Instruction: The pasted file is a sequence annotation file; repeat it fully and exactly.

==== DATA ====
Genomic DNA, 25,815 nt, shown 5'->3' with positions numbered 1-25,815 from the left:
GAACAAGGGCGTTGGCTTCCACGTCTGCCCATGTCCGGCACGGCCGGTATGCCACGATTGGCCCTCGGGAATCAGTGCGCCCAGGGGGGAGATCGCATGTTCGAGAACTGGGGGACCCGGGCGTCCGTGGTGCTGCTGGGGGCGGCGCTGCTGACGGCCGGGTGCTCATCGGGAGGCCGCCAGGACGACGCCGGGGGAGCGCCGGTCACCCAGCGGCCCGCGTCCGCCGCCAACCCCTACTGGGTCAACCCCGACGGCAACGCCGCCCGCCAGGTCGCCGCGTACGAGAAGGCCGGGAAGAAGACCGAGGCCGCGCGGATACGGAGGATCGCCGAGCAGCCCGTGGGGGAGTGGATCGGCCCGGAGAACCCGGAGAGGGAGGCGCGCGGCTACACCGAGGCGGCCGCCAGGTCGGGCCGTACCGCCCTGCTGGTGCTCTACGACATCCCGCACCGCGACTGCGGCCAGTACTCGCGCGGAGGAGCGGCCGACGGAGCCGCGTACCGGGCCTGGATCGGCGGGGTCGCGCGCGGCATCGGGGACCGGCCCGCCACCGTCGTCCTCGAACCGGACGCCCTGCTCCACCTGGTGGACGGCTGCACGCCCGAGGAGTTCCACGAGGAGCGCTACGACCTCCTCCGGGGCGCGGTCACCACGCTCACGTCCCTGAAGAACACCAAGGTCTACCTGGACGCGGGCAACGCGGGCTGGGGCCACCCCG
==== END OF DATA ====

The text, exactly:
Genomic DNA, 25,815 nt, shown 5'->3' with positions numbered 1-25,815 from the left:
GAACAAGGGCGTTGGCTTCCACGTCTGCCCATGTCCGGCACGGCCGGTATGCCACGATTGGCCCTCGGGAATCAGTGCGCCCAGGGGGGAGATCGCATGTTCGAGAACTGGGGGACCCGGGCGTCCGTGGTGCTGCTGGGGGCGGCGCTGCTGACGGCCGGGTGCTCATCGGGAGGCCGCCAGGACGACGCCGGGGGAGCGCCGGTCACCCAGCGGCCCGCGTCCGCCGCCAACCCCTACTGGGTCAACCCCGACGGCAACGCCGCCCGCCAGGTCGCCGCGTACGAGAAGGCCGGGAAGAAGACCGAGGCCGCGCGGATACGGAGGATCGCCGAGCAGCCCGTGGGGGAGTGGATCGGCCCGGAGAACCCGGAGAGGGAGGCGCGCGGCTACACCGAGGCGGCCGCCAGGTCGGGCCGTACCGCCCTGCTGGTGCTCTACGACATCCCGCACCGCGACTGCGGCCAGTACTCGCGCGGAGGAGCGGCCGACGGAGCCGCGTACCGGGCCTGGATCGGCGGGGTCGCGCGCGGCATCGGGGACCGGCCCGCCACCGTCGTCCTCGAACCGGACGCCCTGCTCCACCTGGTGGACGGCTGCACGCCCGAGGAGTTCCACGAGGAGCGCTACGACCTCCTCCGGGGCGCGGTCACCACGCTCACGTCCCTGAAGAACACCAAGGTCTACCTGGACGCGGGCAACGCGGGCTGGGGCCACCCCG